Thanks to CQ’s Rob Margetta, we have a good report of former DHS Secretary Tom Ridge’s latest comments yesterday about when streamlining congressional oversight of DHS might occur. This is not the first time Secretary Ridge has weighed in on the problems of having DHS report to over 100 congressional committees and subcommittees, and his thoughts have been echoed by his two predecessors, Michael Chertoff and Janet Napolitano, and a chorus of other voices.
In fact, I cannot recall a single instance over the past two years where anyone has expressed an opposite viewpoint – at least in public. But yesterday, Ridge went further and suggested that the best time to address the issue is immediately after the upcoming elections when the parties will be engaged in organizing for the next session.
If Congress is going to fix its fragmented jurisdiction over the Department of Homeland Security, it will have a narrow window to do so after the November elections, no matter which party is left with a majority, former Homeland Security Secretary Tom Ridge said Monday.
“If you don’t do it while they’re reorganizing, it’s not going to get done,” Ridge said, after a discussion on the state of U.S. homeland security hosted by the conservative Ripon Society.
As a former congressman, Tom Ridge knows the right leverage points and his suggestion is imminently workable – if there is the political will and sufficient leadership to risk tearing up some jealously guarded political turf.
Representatives Peter King and Charlie Dent, both Republicans, were mentioned in the CQ article indicating their belief that congressional oversight reform was an act worth taking now. It would be good if some of their Democratic colleagues picked up on earlier comments by House Homeland Security Committee Chair Bennie Thompson, which are in line with Ridge’s remarks.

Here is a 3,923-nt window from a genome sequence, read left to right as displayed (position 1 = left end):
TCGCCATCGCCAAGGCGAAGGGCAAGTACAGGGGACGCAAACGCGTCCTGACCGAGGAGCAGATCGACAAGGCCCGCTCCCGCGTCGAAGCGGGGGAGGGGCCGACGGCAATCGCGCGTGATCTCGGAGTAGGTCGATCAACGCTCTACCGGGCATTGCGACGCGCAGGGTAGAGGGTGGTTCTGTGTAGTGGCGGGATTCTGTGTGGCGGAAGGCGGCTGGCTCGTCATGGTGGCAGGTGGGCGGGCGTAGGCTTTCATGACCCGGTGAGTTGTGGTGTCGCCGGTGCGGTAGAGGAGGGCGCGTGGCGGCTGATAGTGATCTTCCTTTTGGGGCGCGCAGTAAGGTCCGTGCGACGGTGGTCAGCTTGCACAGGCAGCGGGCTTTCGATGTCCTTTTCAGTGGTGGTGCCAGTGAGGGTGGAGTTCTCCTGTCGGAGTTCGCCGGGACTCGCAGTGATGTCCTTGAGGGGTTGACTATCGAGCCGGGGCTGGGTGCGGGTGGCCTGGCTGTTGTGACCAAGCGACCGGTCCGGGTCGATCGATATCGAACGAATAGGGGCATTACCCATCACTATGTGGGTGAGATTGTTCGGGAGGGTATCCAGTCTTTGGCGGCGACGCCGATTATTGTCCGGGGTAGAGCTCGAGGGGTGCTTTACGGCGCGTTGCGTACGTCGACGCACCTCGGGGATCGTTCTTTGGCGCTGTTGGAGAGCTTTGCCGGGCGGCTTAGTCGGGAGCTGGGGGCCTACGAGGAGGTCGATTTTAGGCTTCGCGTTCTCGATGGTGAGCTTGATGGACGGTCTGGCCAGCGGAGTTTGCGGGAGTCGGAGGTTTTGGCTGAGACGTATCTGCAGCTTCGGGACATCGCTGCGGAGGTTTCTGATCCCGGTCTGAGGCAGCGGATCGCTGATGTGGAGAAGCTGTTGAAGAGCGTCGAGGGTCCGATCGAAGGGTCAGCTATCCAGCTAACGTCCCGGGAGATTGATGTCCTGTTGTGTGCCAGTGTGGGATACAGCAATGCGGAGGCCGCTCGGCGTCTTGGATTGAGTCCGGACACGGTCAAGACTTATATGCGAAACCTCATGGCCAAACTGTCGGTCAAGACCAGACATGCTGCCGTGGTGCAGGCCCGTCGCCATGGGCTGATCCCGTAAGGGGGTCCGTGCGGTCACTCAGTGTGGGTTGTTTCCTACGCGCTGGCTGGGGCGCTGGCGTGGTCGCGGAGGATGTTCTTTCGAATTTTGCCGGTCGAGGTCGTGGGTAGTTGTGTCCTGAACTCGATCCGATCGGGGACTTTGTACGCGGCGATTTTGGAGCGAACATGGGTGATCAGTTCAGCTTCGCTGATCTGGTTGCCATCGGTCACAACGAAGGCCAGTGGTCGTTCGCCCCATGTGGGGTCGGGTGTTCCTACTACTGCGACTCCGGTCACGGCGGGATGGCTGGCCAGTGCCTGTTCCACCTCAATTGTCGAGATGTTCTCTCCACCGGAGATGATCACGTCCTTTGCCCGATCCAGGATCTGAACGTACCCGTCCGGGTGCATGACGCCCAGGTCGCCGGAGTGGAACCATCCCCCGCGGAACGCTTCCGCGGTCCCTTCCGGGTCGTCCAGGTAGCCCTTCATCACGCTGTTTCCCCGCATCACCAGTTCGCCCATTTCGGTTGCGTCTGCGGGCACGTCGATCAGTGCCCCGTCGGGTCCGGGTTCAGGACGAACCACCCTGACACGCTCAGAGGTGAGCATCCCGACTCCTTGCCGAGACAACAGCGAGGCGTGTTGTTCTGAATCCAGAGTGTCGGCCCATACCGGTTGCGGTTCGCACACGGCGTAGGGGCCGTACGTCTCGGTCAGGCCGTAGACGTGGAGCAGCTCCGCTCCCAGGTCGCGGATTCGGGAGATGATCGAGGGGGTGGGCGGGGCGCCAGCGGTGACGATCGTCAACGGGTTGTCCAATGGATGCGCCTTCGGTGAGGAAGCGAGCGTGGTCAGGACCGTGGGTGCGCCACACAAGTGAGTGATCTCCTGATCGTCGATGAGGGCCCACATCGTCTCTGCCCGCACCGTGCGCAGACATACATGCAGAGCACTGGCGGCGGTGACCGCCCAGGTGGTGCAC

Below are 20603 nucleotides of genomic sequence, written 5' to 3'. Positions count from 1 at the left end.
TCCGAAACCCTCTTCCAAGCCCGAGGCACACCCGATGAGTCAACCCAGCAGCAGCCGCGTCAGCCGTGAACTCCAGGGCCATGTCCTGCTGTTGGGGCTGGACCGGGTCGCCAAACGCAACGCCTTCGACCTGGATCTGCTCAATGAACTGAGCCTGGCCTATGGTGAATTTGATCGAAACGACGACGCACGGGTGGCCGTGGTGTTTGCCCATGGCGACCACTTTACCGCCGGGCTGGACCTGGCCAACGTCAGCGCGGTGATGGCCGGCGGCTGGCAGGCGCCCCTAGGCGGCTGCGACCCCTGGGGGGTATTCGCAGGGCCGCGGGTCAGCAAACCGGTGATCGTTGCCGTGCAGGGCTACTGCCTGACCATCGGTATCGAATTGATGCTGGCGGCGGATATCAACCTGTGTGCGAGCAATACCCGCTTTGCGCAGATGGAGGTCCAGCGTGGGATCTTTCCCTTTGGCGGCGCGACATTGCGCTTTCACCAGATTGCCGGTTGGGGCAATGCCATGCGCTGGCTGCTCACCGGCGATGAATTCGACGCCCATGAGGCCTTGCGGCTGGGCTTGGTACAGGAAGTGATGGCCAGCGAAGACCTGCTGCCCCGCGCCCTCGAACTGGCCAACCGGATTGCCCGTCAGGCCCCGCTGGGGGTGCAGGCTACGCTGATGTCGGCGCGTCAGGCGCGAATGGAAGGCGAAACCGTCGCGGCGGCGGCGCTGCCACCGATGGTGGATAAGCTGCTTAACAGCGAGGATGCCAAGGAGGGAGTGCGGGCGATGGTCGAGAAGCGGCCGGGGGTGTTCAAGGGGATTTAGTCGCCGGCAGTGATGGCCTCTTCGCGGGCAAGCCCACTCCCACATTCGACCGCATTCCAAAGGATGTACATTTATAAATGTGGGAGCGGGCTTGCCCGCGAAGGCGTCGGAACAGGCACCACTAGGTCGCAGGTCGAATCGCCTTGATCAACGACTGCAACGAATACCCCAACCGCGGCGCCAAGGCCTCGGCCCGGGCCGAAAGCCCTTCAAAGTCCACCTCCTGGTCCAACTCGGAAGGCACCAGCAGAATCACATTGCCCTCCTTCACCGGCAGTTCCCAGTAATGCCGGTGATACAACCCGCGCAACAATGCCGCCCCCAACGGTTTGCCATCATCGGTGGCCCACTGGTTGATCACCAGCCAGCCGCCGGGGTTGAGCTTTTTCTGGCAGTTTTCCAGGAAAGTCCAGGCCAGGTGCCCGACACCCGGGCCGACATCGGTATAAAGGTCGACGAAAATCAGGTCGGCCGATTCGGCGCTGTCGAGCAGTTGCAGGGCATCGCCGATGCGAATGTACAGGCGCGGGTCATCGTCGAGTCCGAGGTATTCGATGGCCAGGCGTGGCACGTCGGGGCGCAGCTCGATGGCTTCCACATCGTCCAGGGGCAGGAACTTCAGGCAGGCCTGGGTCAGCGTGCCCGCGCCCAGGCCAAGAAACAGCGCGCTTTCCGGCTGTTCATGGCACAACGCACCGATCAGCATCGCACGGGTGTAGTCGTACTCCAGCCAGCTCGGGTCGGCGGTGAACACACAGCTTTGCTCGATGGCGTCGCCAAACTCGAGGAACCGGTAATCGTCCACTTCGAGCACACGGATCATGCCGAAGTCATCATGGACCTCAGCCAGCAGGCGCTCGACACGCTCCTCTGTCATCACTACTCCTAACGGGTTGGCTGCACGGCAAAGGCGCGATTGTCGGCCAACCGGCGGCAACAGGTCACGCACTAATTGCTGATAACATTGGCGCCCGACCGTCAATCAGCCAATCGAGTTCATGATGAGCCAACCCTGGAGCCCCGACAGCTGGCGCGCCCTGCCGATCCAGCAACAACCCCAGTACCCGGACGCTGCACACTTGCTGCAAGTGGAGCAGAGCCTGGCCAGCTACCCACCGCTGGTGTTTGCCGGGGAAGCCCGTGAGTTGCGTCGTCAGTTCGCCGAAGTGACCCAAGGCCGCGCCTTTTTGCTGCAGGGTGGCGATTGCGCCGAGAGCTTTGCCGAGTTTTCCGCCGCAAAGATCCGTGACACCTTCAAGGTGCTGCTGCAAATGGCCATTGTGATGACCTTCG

And that is a key issue the leadership of both parties seems to be missing (or ignoring) – the elimination of overlapping jurisdiction of DHS is supported on a bipartisan basis. Perhaps this is one of the few issues that members on both sides of the aisle agree upon this election year, but to date, the leadership of both parties has sat on their hands and ignored the calls for reform of the oversight morass.
Ridge is right. There is a narrow window of opportunity for Congress to implement the sole remaining recommendation of the 9-11 Commission. No matter which party controls the next Congress, Democrats and Republicans need to keep this issue in the forefront as they organize for next year’s session. It is time for action to resolve this debacle.